#ceph IRC Log


IRC Log for 2015-04-19

Timestamps are in GMT/BST.

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[0:53] <flaf> litwol: if you have just one host for your 3 OSDs and if the size of your pool is > 1, then it's normal. Ceph would like to dispatch each replica in different hosts but it can't.
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[1:19] <litwol> flaf: i have 3 osd hosts. each host with 1 osd. hosts are virtual machines on the same physical host. This is a test install and for simplisty all vms are on same machine.
[1:20] <florz> litwol: do the machines have different host names?
[1:21] <litwol> yes.
[1:21] <florz> litwol: is that reflected in the crush hierarchy (ceph osd tree)?
[1:21] <flaf> Ah ok and what is the size of the pool too?
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[1:22] <litwol> http://dpaste.com/24JQ4MR
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[1:23] <litwol> i deleted all pools
[1:24] <litwol> now i get warning that i have too few PGs per OSD
[1:24] <litwol> even though my ceph.conf sets default to 333
[1:26] <litwol> here's the conf http://dpaste.com/3VH35X6
[1:26] <flaf> Try to create a pool with pg_num == 128 for instance
[1:27] <litwol> created
[1:27] <litwol> ceph osd pool create rbd 128 128
[1:28] <flaf> And is "ceph -s" ok?
[1:29] <litwol> http://dpaste.com/0046F8Z
[1:29] <litwol> no
[1:30] <flaf> oh -> http://dpaste.com/24JQ4MR
[1:30] <flaf> Weights seems to be curious.
[1:30] <litwol> ?
[1:30] <litwol> What should it be/
[1:30] <flaf> weight == 0
[1:31] <litwol> What should it be?
[1:32] <florz> wrights should be proportional to storage space
[1:32] <florz> *weights
[1:32] <flaf> yes.
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[1:33] <flaf> Generally people uses the rule "1TG <=> weight == 1.0" but it's not mandatory.
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[1:33] <flaf> You should change the weight of your OSDs.
[1:34] <flaf> http://ceph.com/docs/master/rados/operations/crush-map/#adjust-an-osd-s-crush-weight
[1:35] * litwol updates salt state files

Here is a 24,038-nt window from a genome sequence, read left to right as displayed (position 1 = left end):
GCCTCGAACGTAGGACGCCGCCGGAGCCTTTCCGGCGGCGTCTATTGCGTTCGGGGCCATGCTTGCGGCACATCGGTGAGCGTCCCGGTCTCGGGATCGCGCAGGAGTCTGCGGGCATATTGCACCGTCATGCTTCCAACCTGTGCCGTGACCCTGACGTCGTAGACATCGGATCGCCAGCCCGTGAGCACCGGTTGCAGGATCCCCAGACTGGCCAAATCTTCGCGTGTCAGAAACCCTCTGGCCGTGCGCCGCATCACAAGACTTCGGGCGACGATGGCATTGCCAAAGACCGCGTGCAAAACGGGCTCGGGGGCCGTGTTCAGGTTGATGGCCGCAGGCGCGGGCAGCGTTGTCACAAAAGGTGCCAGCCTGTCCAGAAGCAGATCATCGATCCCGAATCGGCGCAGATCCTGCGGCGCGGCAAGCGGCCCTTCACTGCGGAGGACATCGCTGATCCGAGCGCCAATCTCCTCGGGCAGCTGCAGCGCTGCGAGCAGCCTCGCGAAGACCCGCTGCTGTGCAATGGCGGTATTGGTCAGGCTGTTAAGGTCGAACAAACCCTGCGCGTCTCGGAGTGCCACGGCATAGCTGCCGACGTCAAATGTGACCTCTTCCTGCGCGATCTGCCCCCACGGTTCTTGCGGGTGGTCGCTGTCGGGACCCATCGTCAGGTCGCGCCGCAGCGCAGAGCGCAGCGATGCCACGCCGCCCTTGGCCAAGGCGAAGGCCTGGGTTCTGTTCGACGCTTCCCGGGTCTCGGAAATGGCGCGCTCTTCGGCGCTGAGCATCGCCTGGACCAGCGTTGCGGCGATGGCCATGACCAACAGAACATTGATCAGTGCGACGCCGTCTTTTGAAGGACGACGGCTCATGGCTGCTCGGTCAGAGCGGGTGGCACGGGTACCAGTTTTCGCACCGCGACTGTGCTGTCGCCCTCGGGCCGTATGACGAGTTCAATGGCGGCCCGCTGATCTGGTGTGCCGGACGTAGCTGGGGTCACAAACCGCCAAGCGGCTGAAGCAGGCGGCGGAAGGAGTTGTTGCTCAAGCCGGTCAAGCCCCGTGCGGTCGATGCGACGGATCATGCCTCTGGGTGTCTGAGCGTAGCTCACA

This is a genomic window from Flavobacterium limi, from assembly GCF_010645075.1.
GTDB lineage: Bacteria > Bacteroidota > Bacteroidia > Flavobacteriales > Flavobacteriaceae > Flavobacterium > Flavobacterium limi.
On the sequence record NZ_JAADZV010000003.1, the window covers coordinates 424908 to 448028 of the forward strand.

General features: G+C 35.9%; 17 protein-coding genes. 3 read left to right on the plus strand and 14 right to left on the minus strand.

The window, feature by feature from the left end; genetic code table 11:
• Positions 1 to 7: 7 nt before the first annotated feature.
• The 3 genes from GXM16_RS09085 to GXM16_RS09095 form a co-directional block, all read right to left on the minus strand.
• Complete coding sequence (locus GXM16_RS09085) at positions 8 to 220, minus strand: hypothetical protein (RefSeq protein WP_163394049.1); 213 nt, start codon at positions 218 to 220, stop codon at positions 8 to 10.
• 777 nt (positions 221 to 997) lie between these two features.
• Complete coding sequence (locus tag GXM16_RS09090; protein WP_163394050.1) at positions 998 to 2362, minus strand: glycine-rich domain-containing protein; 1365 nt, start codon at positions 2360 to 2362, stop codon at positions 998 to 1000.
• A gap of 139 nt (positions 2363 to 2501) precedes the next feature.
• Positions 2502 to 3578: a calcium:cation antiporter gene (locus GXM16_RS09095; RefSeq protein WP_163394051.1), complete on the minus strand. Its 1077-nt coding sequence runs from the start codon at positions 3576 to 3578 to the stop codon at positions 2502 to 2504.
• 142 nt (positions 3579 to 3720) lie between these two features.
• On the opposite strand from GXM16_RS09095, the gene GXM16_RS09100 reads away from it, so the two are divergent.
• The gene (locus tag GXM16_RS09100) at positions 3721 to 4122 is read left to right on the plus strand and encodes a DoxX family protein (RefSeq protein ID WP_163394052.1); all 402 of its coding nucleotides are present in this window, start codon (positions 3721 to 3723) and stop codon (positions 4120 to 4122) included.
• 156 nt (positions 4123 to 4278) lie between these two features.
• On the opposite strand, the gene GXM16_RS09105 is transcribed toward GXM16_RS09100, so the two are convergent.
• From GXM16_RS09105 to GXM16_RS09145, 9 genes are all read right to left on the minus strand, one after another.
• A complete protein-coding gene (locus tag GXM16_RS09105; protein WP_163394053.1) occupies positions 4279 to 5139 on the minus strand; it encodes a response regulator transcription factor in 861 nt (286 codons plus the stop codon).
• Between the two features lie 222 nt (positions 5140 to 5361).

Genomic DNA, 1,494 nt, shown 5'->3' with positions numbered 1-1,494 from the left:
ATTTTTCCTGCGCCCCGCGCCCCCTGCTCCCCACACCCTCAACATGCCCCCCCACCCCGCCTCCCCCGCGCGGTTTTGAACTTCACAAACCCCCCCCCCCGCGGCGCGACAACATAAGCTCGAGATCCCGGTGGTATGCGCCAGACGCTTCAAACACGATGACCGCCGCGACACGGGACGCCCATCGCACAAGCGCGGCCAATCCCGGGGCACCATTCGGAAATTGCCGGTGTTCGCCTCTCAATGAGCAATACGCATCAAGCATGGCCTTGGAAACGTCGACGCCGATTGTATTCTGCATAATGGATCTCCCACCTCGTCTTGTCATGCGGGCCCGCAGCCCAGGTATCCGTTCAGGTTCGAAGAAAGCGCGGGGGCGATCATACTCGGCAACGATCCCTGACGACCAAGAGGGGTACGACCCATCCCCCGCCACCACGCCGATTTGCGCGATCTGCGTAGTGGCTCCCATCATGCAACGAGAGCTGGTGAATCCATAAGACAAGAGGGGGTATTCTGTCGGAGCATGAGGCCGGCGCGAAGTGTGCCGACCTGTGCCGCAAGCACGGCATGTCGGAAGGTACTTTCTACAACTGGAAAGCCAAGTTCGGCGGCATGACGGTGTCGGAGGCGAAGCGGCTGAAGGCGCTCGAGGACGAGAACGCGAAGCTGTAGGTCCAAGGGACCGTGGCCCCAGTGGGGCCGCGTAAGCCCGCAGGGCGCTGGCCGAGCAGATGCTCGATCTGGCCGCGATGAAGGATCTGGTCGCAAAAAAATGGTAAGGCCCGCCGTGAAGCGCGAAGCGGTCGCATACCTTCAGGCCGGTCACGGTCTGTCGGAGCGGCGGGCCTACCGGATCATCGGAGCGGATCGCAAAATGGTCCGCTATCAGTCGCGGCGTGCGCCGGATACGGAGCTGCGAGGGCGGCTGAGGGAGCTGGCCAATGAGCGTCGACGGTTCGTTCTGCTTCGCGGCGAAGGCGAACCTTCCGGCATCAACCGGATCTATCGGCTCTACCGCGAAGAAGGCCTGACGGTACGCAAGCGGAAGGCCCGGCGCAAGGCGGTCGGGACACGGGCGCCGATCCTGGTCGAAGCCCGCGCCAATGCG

[1:35] <litwol> oh
[1:35] <litwol> so if i have weight 0
[1:36] <litwol> it's like announcing 'i ahve no space' ?
[1:36] <flaf> Yes.
[1:36] <litwol> darn
[1:36] <flaf> weight == 0 <==> "Please, no data in this OSD".
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[1:43] <litwol> w00t
[1:43] <litwol> flaf: thank you so much!
[1:47] <flaf> ;)
[1:48] <litwol> flaf: is there a way to query ceph current configuration of osd's, buckets, etc?
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[1:48] <litwol> flaf: i'd love to avoid relying on grepping "osd tree" to figure out if an osd.N is there and in the right host bucket
[1:50] <litwol> I'm using this ugly thing to see if osd.N exists and is in the right bucket: ceph osd tree | pcregrep -M "node-3.*(\n|.)*0 osd.3"
[1:50] <litwol> since creating osd puts it at the bottom of the list, with weight o. so far this grep came out to be "accurate"
[1:50] <litwol> not sure how reliable it is though
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[1:57] <flaf> litwol: i think it is possible to have json as format with --format option.
[1:59] <flaf> but personally i find the ceph osd tree readable. No?
[2:00] <litwol> flaf: i'd love to see something more concrete like "query bucket parent/root of osd.X"
[2:00] <litwol> right now i have to grep for spaces between weight 0 and osd name
[2:00] <litwol> that tells me if osd.X was moved anywhere.. but i cannot know where it was moved after that.
[2:01] <litwol> unless i add more complex logic into grep.. which gets ugly very quickly and too complicated.